PS: I actually saw the brightest fireball that I have ever witnesses, just a month ago from Central Oregon near Redmond. I produced a rough pastel of that, as I was so impressed with it; it lit up the room through the window of the place I was staying as if almost like daylight. I could actually see it through a screen blinds pulled over the large living room windows that span from the floor to the ceiling. It looked like it actually came down to the ground - This was the rough pastel sketch that I produced then, but never really finished it- My usual 19" X 25" format but on a once before used paper from Italy that is 40% cotton fiber; then the actual scene photographed in daylight follows below the next window here >
Posted 21 November 2009 - 05:57 AM
Actual daylight photo out the condominium living room that I stayed in at the high desert area of Redmond Oregon in late September 2009 for two weeks.
Posted 21 November 2009 - 11:27 PM
Posted 22 November 2009 - 03:07 AM
Thank you for the kind words. I do not feel that I have really done a meaningful work since early August. That was the near whole moon rising in golden smog from atop Mt. Tabor in central Portland. * I believe that is in page one of my gallery. I just re-photographed it a few weeks ago and reposted it as a stereo version which I then rediscovered all my recent art with a new camera to record it.
I will try to improve in the future. I just picked up a copy if Benedetto Croce's Aesthetic- the great modern treatise on the theory of Art, containing both the Theory of Aesthetic and History of Aesthetic c 1909.
When I read the definition of beauty accidentally as I found the book accidentally tonight in the largest book store in America and opened right to that page accidentally of a 500 page book (by the way, this happens quite often to me and I do not know why,) I was thoroughly humbled.
There is much work to be done, so why do I procrastinate so easily? . . .
Posted 23 November 2009 - 05:54 PM
Beautiful renderings of spectacular Leonids and a very impressive fireball. Meteor trails are always fun to observe but fireballs are truly a sight to behold. Thank you for sharing them with us all.
Posted 24 November 2009 - 09:30 AM
Very beautiful drawings. I like how you chose that textured Canson paper to help you render the irregularities in the trail of your meteor closeup--a good example of how thinking about what media to use can help us with the finished product.
Posted 26 November 2009 - 05:54 AM
Carlos- I forgot to mention that you reminded me that my sight of that Leonid meteor was quite diminutive compared to the fireball I saw from Central Oregon last September, which I also displayed as another image above here. [I never really got that sketch as I had intended.] The two events were entirely different. When that fireball that came down in September, I did not believe at first. I actually thought in the first seconds after it descended, that surely some kid out in front of the resort condominium where I was staying, had thrown a large 4th of July sparkler over the house coming down over the north view window. It was twisting in a spiral approximately 4 ~ 5 degrees wide as it came down in a corkscrew pattern; itâ€™s bright greenish-white glowing and glittering train perhaps over 2 degrees in width at times. That field behind appeared almost as daylight for a second or two. I have seen meteors over the years break-up, even pop or explode like fireworks with a round flash at the end of their train but I have never seen one that appeared so close, that I thought it surely came down in that field of trees just a few dozen yards away.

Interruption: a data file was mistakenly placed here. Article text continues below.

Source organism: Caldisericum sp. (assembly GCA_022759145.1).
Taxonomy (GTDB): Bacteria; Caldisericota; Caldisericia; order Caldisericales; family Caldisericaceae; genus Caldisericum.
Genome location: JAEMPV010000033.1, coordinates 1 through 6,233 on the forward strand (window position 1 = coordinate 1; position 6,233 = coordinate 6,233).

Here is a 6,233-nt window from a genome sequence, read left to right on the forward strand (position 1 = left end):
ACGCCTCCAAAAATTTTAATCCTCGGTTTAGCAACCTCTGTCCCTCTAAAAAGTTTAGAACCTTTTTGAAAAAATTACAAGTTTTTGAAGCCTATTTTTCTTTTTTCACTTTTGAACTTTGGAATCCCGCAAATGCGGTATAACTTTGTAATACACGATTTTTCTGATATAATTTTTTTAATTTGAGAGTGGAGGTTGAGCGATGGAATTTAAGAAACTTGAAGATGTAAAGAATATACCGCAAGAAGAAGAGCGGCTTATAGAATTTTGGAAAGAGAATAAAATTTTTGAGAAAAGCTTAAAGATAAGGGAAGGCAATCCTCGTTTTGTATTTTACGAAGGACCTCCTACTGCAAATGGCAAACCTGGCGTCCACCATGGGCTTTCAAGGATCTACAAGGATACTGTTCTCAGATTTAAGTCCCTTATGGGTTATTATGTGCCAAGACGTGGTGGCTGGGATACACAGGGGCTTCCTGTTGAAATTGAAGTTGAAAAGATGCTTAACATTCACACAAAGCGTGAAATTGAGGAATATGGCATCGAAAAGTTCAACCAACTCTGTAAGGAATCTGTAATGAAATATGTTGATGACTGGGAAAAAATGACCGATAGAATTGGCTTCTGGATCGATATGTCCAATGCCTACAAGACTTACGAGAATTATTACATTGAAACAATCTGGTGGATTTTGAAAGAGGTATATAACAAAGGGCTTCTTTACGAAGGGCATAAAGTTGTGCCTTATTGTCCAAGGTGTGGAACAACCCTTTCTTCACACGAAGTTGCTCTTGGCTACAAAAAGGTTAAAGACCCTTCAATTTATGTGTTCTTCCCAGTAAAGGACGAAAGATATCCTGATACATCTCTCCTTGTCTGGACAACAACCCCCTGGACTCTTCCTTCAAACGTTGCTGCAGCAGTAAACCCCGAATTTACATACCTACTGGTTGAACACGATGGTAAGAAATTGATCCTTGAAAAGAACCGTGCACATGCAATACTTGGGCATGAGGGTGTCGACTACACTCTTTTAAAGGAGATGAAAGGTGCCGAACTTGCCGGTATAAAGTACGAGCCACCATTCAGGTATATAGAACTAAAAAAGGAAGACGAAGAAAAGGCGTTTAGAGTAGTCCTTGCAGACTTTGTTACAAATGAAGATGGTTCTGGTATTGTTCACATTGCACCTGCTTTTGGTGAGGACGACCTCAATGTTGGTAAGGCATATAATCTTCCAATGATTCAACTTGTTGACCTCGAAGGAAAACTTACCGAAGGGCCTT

Michael- Actually after I rendered that wide field view of the Leonid from the mountain home where I stay now, I was not satisfied with the meteor train, too small on the paper to really show its details, so after seeing Matthews image here from earlier the night before that was in nearly exact duplicate of the way the Leonid meteor trailed that I saw, I decided that a larger sketch and the heavier toothed paper would better render that â€œspray of dustâ€ appearance that Matthew depicted with use of Photoshop. This is where larger paper format may be necessary to attain fine detail such as the very large whole moon sketches. They simply cannot be done on anything smaller than the 19â€ X 24â€ paper that I use if one desires to get very fine details.
Matthews was one great example of good use of an electronic imaging tool, if I have ever seen it. He overlaid that golden dusty meteor trail perfectly to the earlier sky image he took as a time exposure. At first I thought his Photoshop meteor trail was an actual photo of the meteor. His Photoshop image reminded me that some rough pastel papers do have useful applications.
Matthews rendering >